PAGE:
Mark Mahosky divides space into shape and void in his vibrant (mostly untitled) paintings on newspaper that make use of but go beyond their rainbow palette of colors. Trapped in a variety of shapes, dense squares of bright color shimmer, surrounded by textured white paint. The provocative background bears traces of images and fragmented phrases from the newspapers beneath the white wash. Sometimes there are delicate graphite marks. Mahosky toes the line between presence and absence in his work, providing a multi-faceted void full of dreamy mystery.
Altered books and videos of Jennifer Levonian
Jennifer Levonian’s animation “The Poetry Winner,” created through stop-motion manipulation of watercolor compositions, pokes fun at the archetype of the frustrating and apathetic modern college grad, with various characters play-acting a story of graduation weekend at a local college (Bryn Mawr College, for which the piece was commissioned). Creating works in the vein of old-fashioned children’s storybook illustrations feels like a design to distance the artist from her viewer, as if the child-like storytelling can conceal the very real fears and regressive tendencies that drove that choice. [It’s fair to note here that Levonian is not alone in successfully using this strategy in her art. See any Wes Anderson movie, for example.–Ed.]
More interesting works by Levonian are the art objects she has made out of three great books: “Middlemarch” by George Eliot, “Pilgrim at Tinker Creek” by Annie Dillard, and “The Life of Saint Teresa of Avila.” Each book’s cover is redesigned in watercolor according to the artist’s own experience of it, and is presented as part of a book, with the text and the furled pages adding to the appeal. These books look like living beings, representing a text not as static but as fluid, equally defined by the reader in the act of reading. After all, a real, ordinary book doesn’t look at all like what its contents are, but these pieces signify a kind of representation of a book actively being read. The concept seems to stop there and go no further, but Levonian may be onto something in tracking and redefining the relationships between the interiority of objects like books and their exterior appearances.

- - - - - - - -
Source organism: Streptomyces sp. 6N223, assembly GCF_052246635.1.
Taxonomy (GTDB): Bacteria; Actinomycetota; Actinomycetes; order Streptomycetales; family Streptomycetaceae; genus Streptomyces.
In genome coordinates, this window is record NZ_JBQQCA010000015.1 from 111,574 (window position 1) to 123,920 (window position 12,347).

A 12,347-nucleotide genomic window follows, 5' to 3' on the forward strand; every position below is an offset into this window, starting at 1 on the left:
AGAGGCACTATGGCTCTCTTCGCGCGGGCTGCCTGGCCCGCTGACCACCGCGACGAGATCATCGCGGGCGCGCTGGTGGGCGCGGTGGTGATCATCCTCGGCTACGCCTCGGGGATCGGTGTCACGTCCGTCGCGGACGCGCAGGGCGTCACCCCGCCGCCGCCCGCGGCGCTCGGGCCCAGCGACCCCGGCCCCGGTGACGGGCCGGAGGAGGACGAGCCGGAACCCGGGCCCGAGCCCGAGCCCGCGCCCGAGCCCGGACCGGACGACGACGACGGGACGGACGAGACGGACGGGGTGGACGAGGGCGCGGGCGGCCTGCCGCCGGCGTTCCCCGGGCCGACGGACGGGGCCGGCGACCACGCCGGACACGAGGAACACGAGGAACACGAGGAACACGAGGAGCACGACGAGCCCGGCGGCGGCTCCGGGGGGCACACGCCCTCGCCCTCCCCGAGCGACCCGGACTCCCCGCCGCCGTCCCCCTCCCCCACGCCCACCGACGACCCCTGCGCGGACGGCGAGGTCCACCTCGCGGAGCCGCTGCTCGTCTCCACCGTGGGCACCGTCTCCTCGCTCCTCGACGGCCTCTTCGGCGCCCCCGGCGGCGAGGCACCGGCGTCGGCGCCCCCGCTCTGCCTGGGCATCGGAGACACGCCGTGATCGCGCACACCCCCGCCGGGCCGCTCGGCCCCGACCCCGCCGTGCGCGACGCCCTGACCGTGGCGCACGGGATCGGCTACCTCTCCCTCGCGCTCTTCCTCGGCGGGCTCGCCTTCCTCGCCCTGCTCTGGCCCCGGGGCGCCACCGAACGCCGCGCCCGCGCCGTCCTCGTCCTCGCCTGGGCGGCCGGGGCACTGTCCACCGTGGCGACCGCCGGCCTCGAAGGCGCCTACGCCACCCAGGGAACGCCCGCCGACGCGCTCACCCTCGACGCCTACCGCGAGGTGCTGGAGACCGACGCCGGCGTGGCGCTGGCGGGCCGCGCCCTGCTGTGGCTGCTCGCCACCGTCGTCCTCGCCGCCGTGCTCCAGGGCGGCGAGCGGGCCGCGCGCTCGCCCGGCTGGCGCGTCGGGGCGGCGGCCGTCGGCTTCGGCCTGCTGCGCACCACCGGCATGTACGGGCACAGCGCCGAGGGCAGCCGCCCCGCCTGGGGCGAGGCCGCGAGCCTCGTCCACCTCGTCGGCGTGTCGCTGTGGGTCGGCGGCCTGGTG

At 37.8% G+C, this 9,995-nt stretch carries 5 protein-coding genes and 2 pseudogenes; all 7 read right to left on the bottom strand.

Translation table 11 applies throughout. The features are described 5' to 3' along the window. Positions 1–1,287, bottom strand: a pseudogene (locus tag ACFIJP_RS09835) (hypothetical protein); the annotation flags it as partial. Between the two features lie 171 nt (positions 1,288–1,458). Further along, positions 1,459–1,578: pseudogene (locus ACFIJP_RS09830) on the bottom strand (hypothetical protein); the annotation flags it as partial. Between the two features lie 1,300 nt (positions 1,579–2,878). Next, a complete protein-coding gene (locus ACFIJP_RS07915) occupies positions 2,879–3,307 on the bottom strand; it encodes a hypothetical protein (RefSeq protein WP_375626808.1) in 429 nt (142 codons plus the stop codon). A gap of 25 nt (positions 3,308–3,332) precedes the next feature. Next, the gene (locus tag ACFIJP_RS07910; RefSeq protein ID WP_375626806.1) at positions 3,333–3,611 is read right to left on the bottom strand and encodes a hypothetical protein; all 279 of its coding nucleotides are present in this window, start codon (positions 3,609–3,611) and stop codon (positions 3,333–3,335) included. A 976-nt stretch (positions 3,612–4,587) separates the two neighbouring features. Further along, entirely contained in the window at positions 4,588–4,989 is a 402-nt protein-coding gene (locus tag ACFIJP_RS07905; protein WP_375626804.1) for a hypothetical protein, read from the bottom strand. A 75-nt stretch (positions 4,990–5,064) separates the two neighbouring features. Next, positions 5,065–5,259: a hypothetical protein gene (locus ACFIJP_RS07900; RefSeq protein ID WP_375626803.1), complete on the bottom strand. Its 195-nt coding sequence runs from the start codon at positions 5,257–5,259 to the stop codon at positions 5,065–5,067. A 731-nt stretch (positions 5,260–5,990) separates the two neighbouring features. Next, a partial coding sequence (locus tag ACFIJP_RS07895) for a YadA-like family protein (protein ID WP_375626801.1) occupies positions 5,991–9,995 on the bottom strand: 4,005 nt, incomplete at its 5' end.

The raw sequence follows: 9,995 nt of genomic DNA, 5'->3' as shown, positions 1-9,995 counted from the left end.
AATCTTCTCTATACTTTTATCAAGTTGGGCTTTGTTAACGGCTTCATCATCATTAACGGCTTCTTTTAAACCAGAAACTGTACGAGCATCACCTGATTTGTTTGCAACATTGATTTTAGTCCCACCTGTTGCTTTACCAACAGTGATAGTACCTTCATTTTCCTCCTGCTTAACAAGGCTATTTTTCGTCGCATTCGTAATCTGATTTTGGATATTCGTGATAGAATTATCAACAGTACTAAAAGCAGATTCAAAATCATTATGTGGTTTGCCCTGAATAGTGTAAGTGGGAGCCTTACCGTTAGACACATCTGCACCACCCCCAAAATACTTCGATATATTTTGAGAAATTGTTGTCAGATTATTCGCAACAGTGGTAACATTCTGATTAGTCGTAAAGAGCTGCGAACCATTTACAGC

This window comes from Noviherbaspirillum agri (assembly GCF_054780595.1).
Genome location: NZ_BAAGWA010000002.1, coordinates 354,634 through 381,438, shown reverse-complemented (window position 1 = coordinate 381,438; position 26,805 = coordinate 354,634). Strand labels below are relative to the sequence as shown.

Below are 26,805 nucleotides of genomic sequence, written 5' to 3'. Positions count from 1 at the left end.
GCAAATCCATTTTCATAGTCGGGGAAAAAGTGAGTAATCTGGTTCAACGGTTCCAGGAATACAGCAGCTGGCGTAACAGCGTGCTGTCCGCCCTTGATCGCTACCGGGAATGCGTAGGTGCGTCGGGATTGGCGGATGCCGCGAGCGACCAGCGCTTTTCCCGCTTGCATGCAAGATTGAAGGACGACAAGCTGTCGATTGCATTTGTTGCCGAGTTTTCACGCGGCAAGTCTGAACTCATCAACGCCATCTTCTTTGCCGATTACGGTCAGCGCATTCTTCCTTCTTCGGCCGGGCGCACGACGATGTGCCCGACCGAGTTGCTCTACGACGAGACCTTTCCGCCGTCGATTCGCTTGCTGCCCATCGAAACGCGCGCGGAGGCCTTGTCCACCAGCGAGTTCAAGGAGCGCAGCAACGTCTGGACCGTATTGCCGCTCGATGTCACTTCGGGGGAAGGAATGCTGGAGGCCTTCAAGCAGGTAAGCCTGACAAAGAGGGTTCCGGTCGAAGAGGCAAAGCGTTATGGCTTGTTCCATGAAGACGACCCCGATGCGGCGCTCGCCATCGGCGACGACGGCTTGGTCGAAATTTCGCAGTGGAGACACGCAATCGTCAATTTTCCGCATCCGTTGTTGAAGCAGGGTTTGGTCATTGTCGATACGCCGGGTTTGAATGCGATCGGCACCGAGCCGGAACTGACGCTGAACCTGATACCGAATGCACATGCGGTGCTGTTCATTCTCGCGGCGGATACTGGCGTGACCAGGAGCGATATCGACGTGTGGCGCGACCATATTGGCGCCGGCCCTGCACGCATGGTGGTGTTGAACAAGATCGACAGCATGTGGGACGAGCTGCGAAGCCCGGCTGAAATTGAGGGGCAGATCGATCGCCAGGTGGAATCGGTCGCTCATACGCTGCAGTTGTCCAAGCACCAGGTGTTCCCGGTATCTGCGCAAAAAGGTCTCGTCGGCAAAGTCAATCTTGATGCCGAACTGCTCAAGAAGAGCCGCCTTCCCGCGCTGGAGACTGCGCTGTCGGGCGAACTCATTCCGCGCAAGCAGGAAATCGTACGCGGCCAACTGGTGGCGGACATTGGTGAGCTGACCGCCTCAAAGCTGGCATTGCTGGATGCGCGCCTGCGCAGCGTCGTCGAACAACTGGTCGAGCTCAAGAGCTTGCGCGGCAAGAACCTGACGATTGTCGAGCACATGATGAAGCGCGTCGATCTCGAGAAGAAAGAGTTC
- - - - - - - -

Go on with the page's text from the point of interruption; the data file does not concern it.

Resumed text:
Other artists rounding out the show include the Dufala Brothers, Paul Swenbeck, Dan Murphy, Anthony Campuzano, Tristin Lowe, Nick Paparone, and Chris Canales.
“New Wine, New Bottle” shows an impressive group of individual visions, united in their desire to pursue the expression of the unsteady ground between perception and reality. From the obsessively ornate decoration of banal snapshots to animate watercolor representation of books, Fleisher-Ollman’s curatorial vision here is at once a whimsical and relevant reaction to contemporary culture.
New Wine, New Bottle will be up at Fleisher-Ollman Gallery through August 30.